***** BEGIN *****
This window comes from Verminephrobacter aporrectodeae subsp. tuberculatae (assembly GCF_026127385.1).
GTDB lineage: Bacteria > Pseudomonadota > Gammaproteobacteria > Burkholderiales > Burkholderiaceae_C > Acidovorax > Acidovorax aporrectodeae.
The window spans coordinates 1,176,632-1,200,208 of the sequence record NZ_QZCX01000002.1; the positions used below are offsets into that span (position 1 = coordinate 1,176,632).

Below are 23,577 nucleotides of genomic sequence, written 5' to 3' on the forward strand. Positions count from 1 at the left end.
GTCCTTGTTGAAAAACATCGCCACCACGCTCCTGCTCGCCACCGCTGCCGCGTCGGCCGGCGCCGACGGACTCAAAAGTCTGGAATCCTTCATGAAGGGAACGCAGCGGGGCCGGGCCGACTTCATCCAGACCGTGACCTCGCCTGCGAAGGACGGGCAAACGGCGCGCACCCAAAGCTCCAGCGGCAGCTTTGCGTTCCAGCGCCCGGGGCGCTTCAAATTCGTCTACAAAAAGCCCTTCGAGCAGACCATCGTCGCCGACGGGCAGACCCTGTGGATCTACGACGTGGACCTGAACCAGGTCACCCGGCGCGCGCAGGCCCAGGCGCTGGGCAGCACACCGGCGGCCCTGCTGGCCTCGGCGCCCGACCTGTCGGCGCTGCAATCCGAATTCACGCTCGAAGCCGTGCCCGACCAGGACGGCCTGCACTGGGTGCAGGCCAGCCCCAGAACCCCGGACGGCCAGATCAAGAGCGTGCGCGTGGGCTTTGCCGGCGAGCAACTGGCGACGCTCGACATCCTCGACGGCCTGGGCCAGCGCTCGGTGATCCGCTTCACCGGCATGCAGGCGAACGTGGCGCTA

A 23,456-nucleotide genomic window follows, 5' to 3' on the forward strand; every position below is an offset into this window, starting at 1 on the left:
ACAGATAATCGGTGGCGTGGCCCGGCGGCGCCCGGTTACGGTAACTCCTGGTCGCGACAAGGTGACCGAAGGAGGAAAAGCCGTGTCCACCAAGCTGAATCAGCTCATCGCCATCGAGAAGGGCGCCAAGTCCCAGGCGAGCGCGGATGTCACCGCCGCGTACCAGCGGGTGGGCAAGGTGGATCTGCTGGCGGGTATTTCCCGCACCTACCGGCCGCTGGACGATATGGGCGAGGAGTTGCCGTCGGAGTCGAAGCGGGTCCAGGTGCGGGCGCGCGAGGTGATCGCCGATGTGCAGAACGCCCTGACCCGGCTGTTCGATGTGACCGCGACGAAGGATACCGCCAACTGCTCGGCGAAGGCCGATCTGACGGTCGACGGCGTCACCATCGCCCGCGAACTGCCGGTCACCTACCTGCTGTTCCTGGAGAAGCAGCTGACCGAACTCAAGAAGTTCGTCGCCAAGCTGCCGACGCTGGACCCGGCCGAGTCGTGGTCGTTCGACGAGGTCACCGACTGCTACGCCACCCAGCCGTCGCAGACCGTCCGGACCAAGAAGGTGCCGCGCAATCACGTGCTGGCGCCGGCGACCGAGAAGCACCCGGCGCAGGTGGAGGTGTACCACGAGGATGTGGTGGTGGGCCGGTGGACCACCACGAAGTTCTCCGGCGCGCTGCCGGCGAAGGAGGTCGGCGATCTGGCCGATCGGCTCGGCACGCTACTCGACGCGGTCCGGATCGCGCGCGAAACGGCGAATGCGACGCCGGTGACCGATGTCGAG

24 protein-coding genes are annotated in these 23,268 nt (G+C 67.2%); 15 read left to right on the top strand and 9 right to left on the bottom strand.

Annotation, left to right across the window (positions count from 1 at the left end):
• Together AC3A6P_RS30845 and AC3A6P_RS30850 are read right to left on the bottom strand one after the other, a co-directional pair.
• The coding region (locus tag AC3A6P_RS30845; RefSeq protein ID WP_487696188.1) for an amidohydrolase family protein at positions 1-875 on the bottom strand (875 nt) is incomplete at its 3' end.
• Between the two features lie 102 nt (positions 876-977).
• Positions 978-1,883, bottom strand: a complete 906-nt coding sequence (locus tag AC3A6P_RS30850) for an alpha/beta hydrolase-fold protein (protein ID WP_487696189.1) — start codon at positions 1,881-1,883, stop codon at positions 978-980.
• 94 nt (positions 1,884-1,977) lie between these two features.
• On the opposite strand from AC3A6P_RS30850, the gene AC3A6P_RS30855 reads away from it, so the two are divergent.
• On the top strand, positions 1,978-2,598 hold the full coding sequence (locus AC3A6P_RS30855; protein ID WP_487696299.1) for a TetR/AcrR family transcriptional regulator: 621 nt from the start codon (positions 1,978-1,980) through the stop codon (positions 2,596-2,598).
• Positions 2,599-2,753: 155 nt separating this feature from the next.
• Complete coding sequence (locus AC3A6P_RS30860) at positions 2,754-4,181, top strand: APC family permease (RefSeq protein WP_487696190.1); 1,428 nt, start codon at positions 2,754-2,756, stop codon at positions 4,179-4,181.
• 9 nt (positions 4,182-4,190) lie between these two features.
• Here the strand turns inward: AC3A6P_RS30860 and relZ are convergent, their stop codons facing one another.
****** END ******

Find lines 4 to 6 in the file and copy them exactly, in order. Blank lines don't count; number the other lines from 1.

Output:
Below are 23,577 nucleotides of genomic sequence, written 5' to 3' on the forward strand. Positions count from 1 at the left end.
GTCCTTGTTGAAAAACATCGCCACCACGCTCCTGCTCGCCACCGCTGCCGCGTCGGCCGGCGCCGACGGACTCAAAAGTCTGGAATCCTTCATGAAGGGAACGCAGCGGGGCCGGGCCGACTTCATCCAGACCGTGACCTCGCCTGCGAAGGACGGGCAAACGGCGCGCACCCAAAGCTCCAGCGGCAGCTTTGCGTTCCAGCGCCCGGGGCGCTTCAAATTCGTCTACAAAAAGCCCTTCGAGCAGACCATCGTCGCCGACGGGCAGACCCTGTGGATCTACGACGTGGACCTGAACCAGGTCACCCGGCGCGCGCAGGCCCAGGCGCTGGGCAGCACACCGGCGGCCCTGCTGGCCTCGGCGCCCGACCTGTCGGCGCTGCAATCCGAATTCACGCTCGAAGCCGTGCCCGACCAGGACGGCCTGCACTGGGTGCAGGCCAGCCCCAGAACCCCGGACGGCCAGATCAAGAGCGTGCGCGTGGGCTTTGCCGGCGAGCAACTGGCGACGCTCGACATCCTCGACGGCCTGGGCCAGCGCTCGGTGATCCGCTTCACCGGCATGCAGGCGAACGTGGCGCTA

A 23,456-nucleotide genomic window follows, 5' to 3' on the forward strand; every position below is an offset into this window, starting at 1 on the left: